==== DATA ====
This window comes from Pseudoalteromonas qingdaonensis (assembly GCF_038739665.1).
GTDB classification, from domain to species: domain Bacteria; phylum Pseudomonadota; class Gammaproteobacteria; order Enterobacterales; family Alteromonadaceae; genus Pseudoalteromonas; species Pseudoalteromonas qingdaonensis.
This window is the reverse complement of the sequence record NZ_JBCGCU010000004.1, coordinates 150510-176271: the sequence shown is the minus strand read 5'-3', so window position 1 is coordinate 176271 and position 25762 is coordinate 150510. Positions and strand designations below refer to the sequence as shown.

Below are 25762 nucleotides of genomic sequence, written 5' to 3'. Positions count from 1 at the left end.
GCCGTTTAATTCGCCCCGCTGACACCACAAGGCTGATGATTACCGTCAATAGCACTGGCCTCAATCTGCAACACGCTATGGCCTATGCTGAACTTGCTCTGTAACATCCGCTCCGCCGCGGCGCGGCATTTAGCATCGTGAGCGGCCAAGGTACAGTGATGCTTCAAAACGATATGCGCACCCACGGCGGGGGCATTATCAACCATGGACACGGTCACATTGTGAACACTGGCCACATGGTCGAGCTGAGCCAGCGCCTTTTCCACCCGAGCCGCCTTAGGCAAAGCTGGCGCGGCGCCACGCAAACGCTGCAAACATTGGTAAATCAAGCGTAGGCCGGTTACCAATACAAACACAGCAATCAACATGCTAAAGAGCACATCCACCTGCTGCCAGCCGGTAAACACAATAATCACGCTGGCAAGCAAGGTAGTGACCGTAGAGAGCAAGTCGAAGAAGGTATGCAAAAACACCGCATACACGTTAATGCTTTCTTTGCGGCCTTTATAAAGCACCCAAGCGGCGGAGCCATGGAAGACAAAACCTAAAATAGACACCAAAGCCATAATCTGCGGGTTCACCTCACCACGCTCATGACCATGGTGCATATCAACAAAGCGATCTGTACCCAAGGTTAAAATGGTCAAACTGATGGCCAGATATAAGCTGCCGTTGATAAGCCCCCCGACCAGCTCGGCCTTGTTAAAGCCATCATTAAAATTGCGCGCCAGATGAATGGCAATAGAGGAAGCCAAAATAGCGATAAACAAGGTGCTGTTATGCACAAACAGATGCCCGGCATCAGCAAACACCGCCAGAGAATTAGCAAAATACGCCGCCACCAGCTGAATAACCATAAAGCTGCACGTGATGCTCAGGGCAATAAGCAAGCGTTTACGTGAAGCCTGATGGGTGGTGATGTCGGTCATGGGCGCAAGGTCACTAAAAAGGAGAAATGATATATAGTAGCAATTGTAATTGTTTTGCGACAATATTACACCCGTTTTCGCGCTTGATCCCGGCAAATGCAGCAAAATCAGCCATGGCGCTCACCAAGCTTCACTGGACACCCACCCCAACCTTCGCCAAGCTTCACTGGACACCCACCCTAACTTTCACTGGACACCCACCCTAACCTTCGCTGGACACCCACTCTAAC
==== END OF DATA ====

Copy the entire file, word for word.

This window comes from Pseudoalteromonas qingdaonensis (assembly GCF_038739665.1).
GTDB classification, from domain to species: domain Bacteria; phylum Pseudomonadota; class Gammaproteobacteria; order Enterobacterales; family Alteromonadaceae; genus Pseudoalteromonas; species Pseudoalteromonas qingdaonensis.
This window is the reverse complement of the sequence record NZ_JBCGCU010000004.1, coordinates 150510-176271: the sequence shown is the minus strand read 5'-3', so window position 1 is coordinate 176271 and position 25762 is coordinate 150510. Positions and strand designations below refer to the sequence as shown.

Below are 25762 nucleotides of genomic sequence, written 5' to 3'. Positions count from 1 at the left end.
GCCGTTTAATTCGCCCCGCTGACACCACAAGGCTGATGATTACCGTCAATAGCACTGGCCTCAATCTGCAACACGCTATGGCCTATGCTGAACTTGCTCTGTAACATCCGCTCCGCCGCGGCGCGGCATTTAGCATCGTGAGCGGCCAAGGTACAGTGATGCTTCAAAACGATATGCGCACCCACGGCGGGGGCATTATCAACCATGGACACGGTCACATTGTGAACACTGGCCACATGGTCGAGCTGAGCCAGCGCCTTTTCCACCCGAGCCGCCTTAGGCAAAGCTGGCGCGGCGCCACGCAAACGCTGCAAACATTGGTAAATCAAGCGTAGGCCGGTTACCAATACAAACACAGCAATCAACATGCTAAAGAGCACATCCACCTGCTGCCAGCCGGTAAACACAATAATCACGCTGGCAAGCAAGGTAGTGACCGTAGAGAGCAAGTCGAAGAAGGTATGCAAAAACACCGCATACACGTTAATGCTTTCTTTGCGGCCTTTATAAAGCACCCAAGCGGCGGAGCCATGGAAGACAAAACCTAAAATAGACACCAAAGCCATAATCTGCGGGTTCACCTCACCACGCTCATGACCATGGTGCATATCAACAAAGCGATCTGTACCCAAGGTTAAAATGGTCAAACTGATGGCCAGATATAAGCTGCCGTTGATAAGCCCCCCGACCAGCTCGGCCTTGTTAAAGCCATCATTAAAATTGCGCGCCAGATGAATGGCAATAGAGGAAGCCAAAATAGCGATAAACAAGGTGCTGTTATGCACAAACAGATGCCCGGCATCAGCAAACACCGCCAGAGAATTAGCAAAATACGCCGCCACCAGCTGAATAACCATAAAGCTGCACGTGATGCTCAGGGCAATAAGCAAGCGTTTACGTGAAGCCTGATGGGTGGTGATGTCGGTCATGGGCGCAAGGTCACTAAAAAGGAGAAATGATATATAGTAGCAATTGTAATTGTTTTGCGACAATATTACACCCGTTTTCGCGCTTGATCCCGGCAAATGCAGCAAAATCAGCCATGGCGCTCACCAAGCTTCACTGGACACCCACCCCAACCTTCGCCAAGCTTCACTGGACACCCACCCTAACTTTCACTGGACACCCACCCTAACCTTCGCTGGACACCCACTCTAAC